Truce means what?
By Leslie Susser
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JERUSALEM (JTA)—Israeli strategic thinkers are deeply divided over the implications of the truce between Israel and the Gaza-based Hamas fundamentalists. But whatever their perspective, most agree that it could have a profound impact on the future of Israeli-Palestinian relations.
There are several schools of thought:
• Dovish optimists hope the truce, or “tahadiyeh,” will create a new atmosphere in which genuine peacemaking with all Palestinian factions—moderates and fundamentalists alike—is possible.
• Pessimistic doves and most hawks are critical of what they see as a strengthening of the Palestinian radicals at the expense of the moderates. They fear this could make a future peace deal much more difficult, if not impossible, to attain.
• Centrists argue that because the conflict cannot be resolved, contained, long-term cease-fires with Hamas are far more realistic than pipedreams of peace with the moderates.
The differences stem largely from the way the different schools see Hamas.
Some see the organization as unshakeably wedded to the radical cause led by Iran. Others believe it can be co-opted onto the side of the regional moderates against Iran. And others hold that even if it cannot be won over, it is a more authentic representative of the Palestinians than the more moderate Fatah and therefore must be part of any viable negotiating process.
The optimists maintain that once goods start flowing freely into Gaza and the economy picks up, Palestinians in Gaza won’t want to go back to struggle and hardship, and will press Hamas to extend the tahadiyeh indefinitely. In this scenario, Israel could be the beneficiary of a relatively long truce.
As for Hamas, if it stops attacking Israel, it could gain international recognition and finally have something to lose. The combination of popular pressure and Hamas’ growing role on the international stage could lead the organization to inch its way toward a long-term accommodation with Israel.
Moreover, some of the optimists see in Hamas’ acceptance of a truce with Israel an attempt by the radical organization to subtly distance itself from Iran.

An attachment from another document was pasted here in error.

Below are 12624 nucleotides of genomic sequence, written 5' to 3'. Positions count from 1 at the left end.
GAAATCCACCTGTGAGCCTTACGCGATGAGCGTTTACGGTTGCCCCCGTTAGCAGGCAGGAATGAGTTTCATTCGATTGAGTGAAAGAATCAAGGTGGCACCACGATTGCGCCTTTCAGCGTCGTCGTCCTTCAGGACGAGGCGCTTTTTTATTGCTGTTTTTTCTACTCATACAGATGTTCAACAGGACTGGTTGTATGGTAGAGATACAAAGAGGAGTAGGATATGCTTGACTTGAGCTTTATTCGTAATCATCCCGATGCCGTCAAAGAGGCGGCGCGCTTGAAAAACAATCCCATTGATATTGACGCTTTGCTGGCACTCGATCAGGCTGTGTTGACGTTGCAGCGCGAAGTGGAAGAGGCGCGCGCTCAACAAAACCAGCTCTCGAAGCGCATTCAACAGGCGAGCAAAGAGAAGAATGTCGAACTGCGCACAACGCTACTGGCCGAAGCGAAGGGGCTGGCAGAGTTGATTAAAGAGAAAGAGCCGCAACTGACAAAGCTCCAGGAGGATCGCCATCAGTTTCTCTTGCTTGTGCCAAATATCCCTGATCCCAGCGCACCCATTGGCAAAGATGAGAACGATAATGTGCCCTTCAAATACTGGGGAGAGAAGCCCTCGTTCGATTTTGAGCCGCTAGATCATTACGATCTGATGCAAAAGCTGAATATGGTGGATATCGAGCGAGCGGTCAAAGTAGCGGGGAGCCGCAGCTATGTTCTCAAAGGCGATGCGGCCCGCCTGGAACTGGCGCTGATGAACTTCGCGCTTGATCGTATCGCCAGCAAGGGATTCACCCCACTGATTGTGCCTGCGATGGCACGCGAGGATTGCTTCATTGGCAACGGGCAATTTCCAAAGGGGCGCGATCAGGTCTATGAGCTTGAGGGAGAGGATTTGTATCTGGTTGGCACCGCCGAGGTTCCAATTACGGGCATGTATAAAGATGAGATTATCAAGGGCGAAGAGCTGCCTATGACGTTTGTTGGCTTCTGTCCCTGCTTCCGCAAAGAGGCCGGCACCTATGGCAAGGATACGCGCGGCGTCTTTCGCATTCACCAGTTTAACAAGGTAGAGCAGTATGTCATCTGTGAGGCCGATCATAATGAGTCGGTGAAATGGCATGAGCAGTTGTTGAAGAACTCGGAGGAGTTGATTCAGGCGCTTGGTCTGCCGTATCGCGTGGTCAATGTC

Ran Edelist, a dovish commentator on strategic affairs, sees the six-month truce that went into effect June 19 as part of a wider move by Israel to remove Hamas, Syria and Lebanon from the Iranian orbit. This, rather than any hypothetical Israeli military strike against Iranian nuclear installations, “is the big and genuine move against the Iranian threat,” he says.
But others on the left—the pessimists—see serious dangers.
Matti Steinberg, a Hebrew University expert on Palestinian affairs, says that unless Israel neutralizes the deleterious effects of the truce, it will lead to the collapse of the moderate Fatah-led Palestinian Authority in the West Bank within six months.
Hamas, Steinberg says, “will use the truce to strengthen its political position on the West Bank, to renew negotiations with Fatah on its terms and to infiltrate the PLO where it will set a new ideological tone.”
Nevertheless, Steinberg is in favor of the truce, partly because rejecting it would have led to tension with Egypt, which brokered the deal and wants quiet in Gaza to prevent unrest spreading among its own radicals. But more important, he says, Israel could turn the truce to its advantage, neutralizing Hamas gains by accelerating genuine peacemaking with the moderates and enabling them to deliver statehood.
Steinberg believes this can be accomplished, beyond what has been possible with Mahmoud Abbas, with a major Israeli initiative. It would involve concessions on land and Jerusalem in return for Palestinian concessions on refugees and reviving the 2002 Arab peace plan.
The critique of the truce from the right is less nuanced. Likud leader Benjamin Netanyahu sees it as a major strategic blunder: It shows that terror pays, weakens Israeli deterrence and gives Hamas the time it needs to build up its military power for the next round.
“Israel,” Netanyahu told Israel Radio, “got absolutely nothing in return, not even Gilad Shalit.”
The fourth school, the so-called centrists, takes a different tack.
Its members—including former Mossad Chief Ephraim Halevy, Tel Aviv University’s Shaul Mishal and former Southern Command chief Doron Almog—argue that Israel should forget about trying to isolate Hamas and try to turn the truce into a long-term cease-fire.
Moreover, every time Israel has attempted to “engineer Palestinian society”—that is, create or strengthen forces more amenable to it—it has failed. This school argues that a cease-fire with Hamas is far more realistic than a full-fledged peace deal with Fatah precisely because it does not require making huge “end-of-conflict” concessions on both sides.
Most Hamas spokesmen reject the idea of accommodation with Israel and openly describe the tahadiyeh as a tactical move to gain time to prepare for an inevitable future showdown.
Anyway you cut it, the truce, if it holds, seems much more than a tactical respite. Still, it remains to be seen whether it will lead to a radicalization of Palestinian life that makes peace impossible, or to a new pragmatism that makes for peace or long-term accommodation.